Andra Day Shines in a Confused Interpretation of The United States vs. Billie Holiday

What we know about Holiday’s mistreatment is compelling enough without muddling her history.


  • The United States vs. Billie Holiday. Available now on Hulu.
  • Bulletproof: South Africa. The CW. Monday, March 15, 8 p.m.

The jazz singer Billie Holiday, once asked about a claim made in her autobiography Lady Sings the Blues, just shrugged. "I never read that book," she declared. That's a useful thing to remember anytime you're trying to learn anything about Holiday.

Born in a raggedy ghetto, raised in large part in a whorehouse, and leading the tawdry existence of a sexually abused junkie through the better part of her 44-year life, practically nothing about Holiday—except, of course, her magnificent voice—is very well-documented or even documented at all. And the mystery won't be changing based on the premise of the film The United States vs. Billie Holiday: that the federal government hounded her for a decade and then into her grave to stop her from singing her powerful anti-lynching protest ballad "Strange Fruit."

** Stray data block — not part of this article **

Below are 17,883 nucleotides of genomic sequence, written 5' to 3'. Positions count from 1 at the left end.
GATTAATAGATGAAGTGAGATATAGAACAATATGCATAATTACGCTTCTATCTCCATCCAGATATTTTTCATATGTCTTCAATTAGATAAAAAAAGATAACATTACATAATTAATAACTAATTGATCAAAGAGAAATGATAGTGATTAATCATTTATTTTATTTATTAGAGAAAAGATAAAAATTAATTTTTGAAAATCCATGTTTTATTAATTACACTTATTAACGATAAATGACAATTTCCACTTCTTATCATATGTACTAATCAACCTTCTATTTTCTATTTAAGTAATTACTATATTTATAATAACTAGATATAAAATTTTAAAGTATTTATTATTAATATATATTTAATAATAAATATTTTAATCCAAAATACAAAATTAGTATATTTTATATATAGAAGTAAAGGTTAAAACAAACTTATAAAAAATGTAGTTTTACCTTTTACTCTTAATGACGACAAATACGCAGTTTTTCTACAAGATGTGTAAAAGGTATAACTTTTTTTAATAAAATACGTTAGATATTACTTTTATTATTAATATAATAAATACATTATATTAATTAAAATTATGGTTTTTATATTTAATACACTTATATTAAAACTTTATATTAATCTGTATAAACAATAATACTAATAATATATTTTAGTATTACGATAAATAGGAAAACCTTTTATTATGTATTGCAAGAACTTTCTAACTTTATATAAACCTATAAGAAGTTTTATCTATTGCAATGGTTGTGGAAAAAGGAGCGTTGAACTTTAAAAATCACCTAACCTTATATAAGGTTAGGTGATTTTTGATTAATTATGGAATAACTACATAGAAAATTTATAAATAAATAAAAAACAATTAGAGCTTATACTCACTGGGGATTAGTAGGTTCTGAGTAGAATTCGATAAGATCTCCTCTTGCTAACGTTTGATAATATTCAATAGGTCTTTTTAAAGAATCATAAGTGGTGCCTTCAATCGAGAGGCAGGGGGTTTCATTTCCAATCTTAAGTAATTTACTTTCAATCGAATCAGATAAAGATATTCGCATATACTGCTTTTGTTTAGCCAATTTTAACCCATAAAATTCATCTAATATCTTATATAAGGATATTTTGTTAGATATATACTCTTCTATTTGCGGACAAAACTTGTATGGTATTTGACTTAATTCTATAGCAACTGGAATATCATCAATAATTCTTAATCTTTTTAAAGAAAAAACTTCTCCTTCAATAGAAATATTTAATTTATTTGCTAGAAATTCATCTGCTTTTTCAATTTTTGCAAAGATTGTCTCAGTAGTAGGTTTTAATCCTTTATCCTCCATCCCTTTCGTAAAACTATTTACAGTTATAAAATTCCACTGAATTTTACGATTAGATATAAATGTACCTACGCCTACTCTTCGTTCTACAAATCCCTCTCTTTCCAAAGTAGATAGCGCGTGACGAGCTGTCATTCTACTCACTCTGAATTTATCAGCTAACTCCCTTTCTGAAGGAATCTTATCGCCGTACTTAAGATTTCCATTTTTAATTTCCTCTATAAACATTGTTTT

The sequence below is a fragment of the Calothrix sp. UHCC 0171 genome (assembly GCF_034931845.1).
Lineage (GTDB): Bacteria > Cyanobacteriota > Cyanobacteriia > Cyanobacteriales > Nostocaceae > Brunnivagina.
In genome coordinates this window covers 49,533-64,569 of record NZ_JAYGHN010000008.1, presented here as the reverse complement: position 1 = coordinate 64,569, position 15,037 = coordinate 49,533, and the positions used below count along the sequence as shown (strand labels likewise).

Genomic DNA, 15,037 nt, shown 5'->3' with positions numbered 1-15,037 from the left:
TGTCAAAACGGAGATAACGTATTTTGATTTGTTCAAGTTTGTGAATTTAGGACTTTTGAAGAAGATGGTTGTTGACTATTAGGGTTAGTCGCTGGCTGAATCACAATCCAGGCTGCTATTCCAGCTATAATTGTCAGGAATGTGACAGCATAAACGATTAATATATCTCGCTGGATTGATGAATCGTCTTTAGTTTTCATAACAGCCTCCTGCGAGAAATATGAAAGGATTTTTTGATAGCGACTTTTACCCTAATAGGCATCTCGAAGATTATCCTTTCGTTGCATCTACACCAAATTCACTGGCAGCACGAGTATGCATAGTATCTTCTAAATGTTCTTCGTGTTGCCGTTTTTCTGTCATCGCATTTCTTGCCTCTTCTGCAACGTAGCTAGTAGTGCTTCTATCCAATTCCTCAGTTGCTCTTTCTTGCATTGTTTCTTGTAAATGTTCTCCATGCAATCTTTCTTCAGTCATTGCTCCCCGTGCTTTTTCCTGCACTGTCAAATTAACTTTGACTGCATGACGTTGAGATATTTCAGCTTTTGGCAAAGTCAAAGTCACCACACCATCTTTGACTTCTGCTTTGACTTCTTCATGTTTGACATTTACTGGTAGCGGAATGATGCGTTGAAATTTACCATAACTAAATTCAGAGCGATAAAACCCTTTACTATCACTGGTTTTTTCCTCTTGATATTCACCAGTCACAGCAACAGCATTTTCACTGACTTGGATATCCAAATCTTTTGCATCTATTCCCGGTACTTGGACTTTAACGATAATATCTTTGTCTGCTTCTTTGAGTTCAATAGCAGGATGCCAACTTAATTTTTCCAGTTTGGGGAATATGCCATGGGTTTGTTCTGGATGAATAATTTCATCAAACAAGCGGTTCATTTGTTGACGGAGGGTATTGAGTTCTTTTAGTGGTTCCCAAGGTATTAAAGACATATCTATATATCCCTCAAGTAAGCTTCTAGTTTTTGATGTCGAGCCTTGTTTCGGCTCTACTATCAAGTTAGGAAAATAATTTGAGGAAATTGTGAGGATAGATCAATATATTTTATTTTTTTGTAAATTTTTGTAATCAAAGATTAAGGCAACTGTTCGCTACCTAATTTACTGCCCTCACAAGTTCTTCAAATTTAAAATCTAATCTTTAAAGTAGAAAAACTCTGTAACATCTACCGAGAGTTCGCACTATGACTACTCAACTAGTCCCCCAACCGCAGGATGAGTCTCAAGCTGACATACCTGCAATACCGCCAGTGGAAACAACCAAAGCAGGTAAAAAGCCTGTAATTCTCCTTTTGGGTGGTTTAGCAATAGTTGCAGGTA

There's no doubt about the hounding part of that sentence: Federal drug cops repeatedly arrested Holiday and gave her dealer-level jail sentences for possession of small amounts of heroin. There's no doubt Harry Anslinger, the head of the Federal Bureau of Narcotics (the ancestor of the Drug Enforcement Administration), was a demented racist. (His rationale for the war on drugs that he helped launch—and name—in 1930: "Reefer makes darkies think they're as good as white men.") And there's no doubt he despised jazz, in which "unbelievably ancient indecent rites of the East Indies are resurrected," he said, as well as anybody who played or sang it.

But the part about Anslinger's rage over "Strange Fruit?" There's no actual evidence for it. And it doesn't seem likely. Billie Holiday portrays Anslinger as declaring war on Holiday in 1947. That's a full eight years after she recorded the song. Stopping her from performing "Strange Fruit" would have done nothing to remove the record from thousands of jukeboxes in black juke joints around the South. Nor, for that matter, would silencing the song have helped Southern racists preserve their sacred institution of lynching, which, by then, had nearly disappeared.

Why director Lee Daniels (EmpireStar) and screenwriter Suzan-Lori Parks (who won a Pulitzer for her play Topdog/Underdog) elected to base their film—which is debuting on Hulu because COVID has denied it a theatrical release—is abundantly unclear. The tale of Holiday's persecution would be just as infuriating and heart-rending (she died of cirrhosis of the liver while under arrest in a hospital bed, charged with possession of a token amount of heroin) if it had been told truly.